EXCLUSIVE: Is Carney a strong, reassuring figure during the Brexit process?

Written by Oliver Wade

Chancellor Philip Hammond recently announced to MPs that Mark Carney will remain Bank of England (BoE) governor until the end of January 2020, adding that the seven-month extension will “support a smooth Brexit”.

Many experts in the financial services industry have commented that the decision is a positive one, and will provide reassurance to the market.

Carney has previously stated that he was “willing to do whatever I can in order to promote both a successful Brexit and an effective transition at the Bank of England”.

Moneyfarm chief investment officer Richard Flax comments: “In the midst of so much political uncertainty, having a seasoned captain at the ship’s helm is reassuring for markets. It's tempting to say that policy-making shouldn't rely on a single individual, no matter how competent, but bringing in a new governor at this point, after so much preparation, would be a risky distraction.”

Furthermore, The Share Centre chief executive Richard Stone added that Carney proved to be a “steady and strong voice” during the European Union (EU) referendum in 2016. Also the BoE governor has overseen interest rates beginning to increase as the global economy “slowly normalises”, marking the first time in ten years that rates have risen above the level at which they were cut in the immediate aftermath of the financial crisis.

“Mark Carney’s comments in the lead up to the EU Referendum in 2016 placed him squarely as part of Project Fear in the eyes of many, particularly those who supported Brexit. The fact that economic growth has been stronger than predicted following the vote to leave the EU has impacted the credibility of economic forecasters, the Treasury and the Bank of England,” Stone adds.

The chief investment officer argued that “the need for stability is paramount”, as there is much uncertainty around the Brexit process and its potential impact on the UK economy, “and the City in particular, combined with the prospect of a No Deal looming larger”.

Stone concludes: “The decision and agreement to keep Mark Carney in his role as Governor for longer should be welcomed by investors as it removes one possible source of further change and potential uncertainty. Mark Carney has also demonstrated that under his leadership the Bank will act to support the economy and may move to cut rates again if needed. The consistency of monetary policy and tone from the Bank through the coming months should therefore be welcomed by all.”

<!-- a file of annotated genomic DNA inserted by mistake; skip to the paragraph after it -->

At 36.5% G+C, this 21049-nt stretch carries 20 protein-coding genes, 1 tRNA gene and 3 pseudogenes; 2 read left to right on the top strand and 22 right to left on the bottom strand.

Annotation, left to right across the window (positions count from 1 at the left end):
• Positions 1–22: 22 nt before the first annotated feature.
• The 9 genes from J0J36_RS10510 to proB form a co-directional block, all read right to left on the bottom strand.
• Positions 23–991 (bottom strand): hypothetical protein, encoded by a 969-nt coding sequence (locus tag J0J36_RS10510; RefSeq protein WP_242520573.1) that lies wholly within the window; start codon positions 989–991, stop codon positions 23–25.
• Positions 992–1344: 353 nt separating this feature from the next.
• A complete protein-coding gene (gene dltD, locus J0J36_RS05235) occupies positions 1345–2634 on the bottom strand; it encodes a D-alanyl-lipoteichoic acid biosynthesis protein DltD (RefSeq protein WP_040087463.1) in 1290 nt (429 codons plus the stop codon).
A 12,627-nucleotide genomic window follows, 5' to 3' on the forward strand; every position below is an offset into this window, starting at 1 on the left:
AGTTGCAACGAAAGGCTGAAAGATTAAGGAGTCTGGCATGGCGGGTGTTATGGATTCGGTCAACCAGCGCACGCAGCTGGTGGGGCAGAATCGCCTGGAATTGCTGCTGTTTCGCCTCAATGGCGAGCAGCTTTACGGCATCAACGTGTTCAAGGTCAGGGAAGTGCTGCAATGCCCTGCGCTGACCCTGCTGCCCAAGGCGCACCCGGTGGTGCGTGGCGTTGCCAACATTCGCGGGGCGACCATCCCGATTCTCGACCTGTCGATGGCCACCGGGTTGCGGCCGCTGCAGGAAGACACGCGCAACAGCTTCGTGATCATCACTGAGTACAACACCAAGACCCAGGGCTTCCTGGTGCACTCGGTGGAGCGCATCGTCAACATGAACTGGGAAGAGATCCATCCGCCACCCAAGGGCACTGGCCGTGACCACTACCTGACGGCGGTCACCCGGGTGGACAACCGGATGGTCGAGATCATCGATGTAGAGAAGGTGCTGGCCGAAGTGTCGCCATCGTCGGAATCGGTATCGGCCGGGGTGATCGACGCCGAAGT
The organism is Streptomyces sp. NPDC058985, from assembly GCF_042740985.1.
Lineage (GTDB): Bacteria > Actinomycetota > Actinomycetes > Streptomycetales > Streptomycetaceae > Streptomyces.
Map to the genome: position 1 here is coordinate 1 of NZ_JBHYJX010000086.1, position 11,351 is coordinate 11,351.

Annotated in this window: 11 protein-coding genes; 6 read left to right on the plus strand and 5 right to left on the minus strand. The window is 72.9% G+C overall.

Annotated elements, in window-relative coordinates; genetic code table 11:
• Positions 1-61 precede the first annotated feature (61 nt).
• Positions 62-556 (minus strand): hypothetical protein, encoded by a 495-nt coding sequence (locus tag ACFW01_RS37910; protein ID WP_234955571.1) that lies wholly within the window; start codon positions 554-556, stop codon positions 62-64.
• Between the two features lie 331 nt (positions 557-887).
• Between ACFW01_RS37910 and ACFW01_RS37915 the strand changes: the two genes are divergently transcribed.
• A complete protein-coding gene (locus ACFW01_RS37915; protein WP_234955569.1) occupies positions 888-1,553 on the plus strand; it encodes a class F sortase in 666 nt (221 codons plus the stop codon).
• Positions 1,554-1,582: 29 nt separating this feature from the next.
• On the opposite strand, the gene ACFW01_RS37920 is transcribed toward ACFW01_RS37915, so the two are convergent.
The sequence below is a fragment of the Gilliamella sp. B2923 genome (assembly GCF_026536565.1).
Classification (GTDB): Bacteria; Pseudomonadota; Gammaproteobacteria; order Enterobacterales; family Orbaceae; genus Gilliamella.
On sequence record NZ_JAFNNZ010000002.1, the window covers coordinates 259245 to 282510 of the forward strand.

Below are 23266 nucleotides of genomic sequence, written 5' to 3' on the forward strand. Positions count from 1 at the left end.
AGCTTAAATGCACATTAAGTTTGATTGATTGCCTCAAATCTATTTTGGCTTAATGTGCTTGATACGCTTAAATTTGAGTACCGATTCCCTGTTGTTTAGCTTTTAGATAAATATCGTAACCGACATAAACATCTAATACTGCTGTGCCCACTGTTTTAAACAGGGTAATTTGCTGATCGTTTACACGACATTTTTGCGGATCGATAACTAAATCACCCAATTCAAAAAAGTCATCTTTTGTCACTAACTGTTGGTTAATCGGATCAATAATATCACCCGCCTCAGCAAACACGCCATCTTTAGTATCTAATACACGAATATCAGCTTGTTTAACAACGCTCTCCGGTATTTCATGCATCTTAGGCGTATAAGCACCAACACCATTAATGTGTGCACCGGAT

Housesimple.com CEO Sam Mitchell echoes this message, stating that Carney remaining in his post until 2020 “will provide some stability during what is going to be an extremely turbulent transition period”.

However, he asks whether it is necessary for the governor to “be throwing out these headline grabbing doom and gloom scenarios in the lead up to the exit”?

“His claim last week that house prices would crash 35% over three years if we left the EU with no deal was irresponsible and unfounded,” he adds.

“This kind of unsubstantiated claim simply whips up fear in the market. Is Carney trying to cause the housing market to crash? The property market has proven extremely resilient to Brexit news and there's every chance it is robust enough to handle the economic turbulence heading its way.

"But Carney's doom-mongering will simply create uncertainty in the market.”

Mitchell concludes by acknowledging that no-one is claiming house prices are “going to boom” when the UK leaves the EU, “but any comment needs to be measured”.

    Share Story:


Specialist FTB and BTL markets
Adam Cadle talks to Vida Homeloans director of sales - mortgages Louisa Sedgwick about the specialist first time buyer and buy to let markets


Subscribe to our newsletter to receive breaking news by email.

MoneyAge welcome
MoneyAge Editor Adam Cadle discusses the brand and what is on offer

World Markets (15 minute+ time delay)